“4 1/2 minutes” is a story full of the darkest human emotions and human interaction at its worst. The main character, Miles, will take the reader through a journey and one will wonder why it ends so abruptly. Miles has already begun his torrential downfall eventually leading to his absence of mind and life. Kate Sheofsky wrote this story to show the realness of humans and not to put a sugar coating on it. The author told a weaving, intricate, and beguiling story of human failure in its worst form. Miles gets the full body tattoo to show that he is strong and that he will find acceptance whatever the cause.
Many colors are used in “4 1/2 minutes” that showcase the point of being strong and having courage. The author chose to use the color purple when she describes the tattoo Miles is receiving on his back. (Sheofsky) In army operations the color purple is used when naming operations that have multiple types of units involved. Whenever more than one type of unit is involved that means it is a joint effort. When Miles received the purple tattoo it was foreshadowing his oneness with the fish. Blue is most often associated with water and re-birth. Sheofsky writes “patches of blue as his skin is revealed” and this shows Miles is ready for his acceptance (Shoefsky). These colors foreshadow Miles and his strength; furthermore the main character and his name of Miles also have a hidden sense of power behind it.
The name Miles has a hidden meaning behind it to show the strength of the character. Miles has an ancient meaning of soldier. In “4 1/2 minutes” the author states “His skin is young, but his expression is worn and battered. “Dark circles haunt his vacant eyes.” (Sheofsky) These words portray the average soldier through history. Soldiers are often young and overstressed beyond what the common person can even comprehend. After years of bloodshed and torment they often will have the vacant stare. This 1,000 yard stare is common with soldiers that have been pushed too far or have seen too many atrocities. Miles is one of these unlucky few that have been pushed past the point of rational thinking. He is tired of trying to deal with the emotional range of depression. The strength of Miles unfortunately leads to his demise, consequently he does find the acceptance he was looking for.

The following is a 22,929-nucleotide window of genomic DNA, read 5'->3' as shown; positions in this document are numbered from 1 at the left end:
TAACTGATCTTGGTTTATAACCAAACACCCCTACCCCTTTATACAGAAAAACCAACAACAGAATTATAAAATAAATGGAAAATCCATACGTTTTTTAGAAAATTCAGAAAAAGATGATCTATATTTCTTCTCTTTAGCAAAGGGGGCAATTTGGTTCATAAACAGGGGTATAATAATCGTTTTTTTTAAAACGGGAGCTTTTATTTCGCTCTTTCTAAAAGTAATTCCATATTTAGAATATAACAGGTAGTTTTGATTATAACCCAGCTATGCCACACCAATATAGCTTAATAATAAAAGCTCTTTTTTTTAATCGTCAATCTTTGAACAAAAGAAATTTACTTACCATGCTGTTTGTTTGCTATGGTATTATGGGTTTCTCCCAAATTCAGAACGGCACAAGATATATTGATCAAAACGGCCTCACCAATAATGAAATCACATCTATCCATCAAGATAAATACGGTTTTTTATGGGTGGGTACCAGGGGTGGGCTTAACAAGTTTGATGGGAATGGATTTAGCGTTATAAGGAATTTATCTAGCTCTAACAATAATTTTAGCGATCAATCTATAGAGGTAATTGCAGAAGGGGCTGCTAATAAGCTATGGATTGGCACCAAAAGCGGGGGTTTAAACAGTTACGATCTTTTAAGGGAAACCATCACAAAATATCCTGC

Acceptance is a natural feeling that humans strive towards. Acceptance means “Favorable reception; approval” (Dictionary) and the average human can only stand a certain amount of rejection before psychological issues develop. They may learn to accept rejection in its many forms, but no one strives for it. Miles was stabbed in high school with a buck knife by a group of men (Sheofsky). This shows that he was not accepted through his high schools days. This would have an impact and lasting repercussions on anyone. Constant rejection by peers will bring on a state of depression. Miles was obviously past the point of a normal depression and at the point of insanity. Miles believed the tattoos of aquatic life would help the fish accept him as an equal. It would take an inordinate amount of strength and passion to receive a fully body tattoo just to have a small moment of acceptance. Miles was so far gone that he chose to end his life just to have 4 ½ minutes of acceptance.
The strength of Miles led him to insanity and his drive for acceptance. He decided paying the ultimate sacrifice was worth a small time of bliss. As he sunk to the bottom to meet his demise “a wide smile stiffened on his face” (Sheofsky) and this truly shows that he finally had acceptance in his life. The strength to take the ultimate sacrifice for this acceptance is the highest possible amount of mental breakdown a man can achieve. The use of imagery and metaphors helped show who the main character was and the effects society had on him. Even though he may have been insane he still had the mental and physical strength for a non-stop, full body tattoo and to allow himself to slowly drown and die.
Sheofsky, Kate . “4 1/2 Minutes.” Short Stories. 01 2002. 11 Oct. 2005 .
“Acceptance.” Dictionary.com. 4th ed. 2000.
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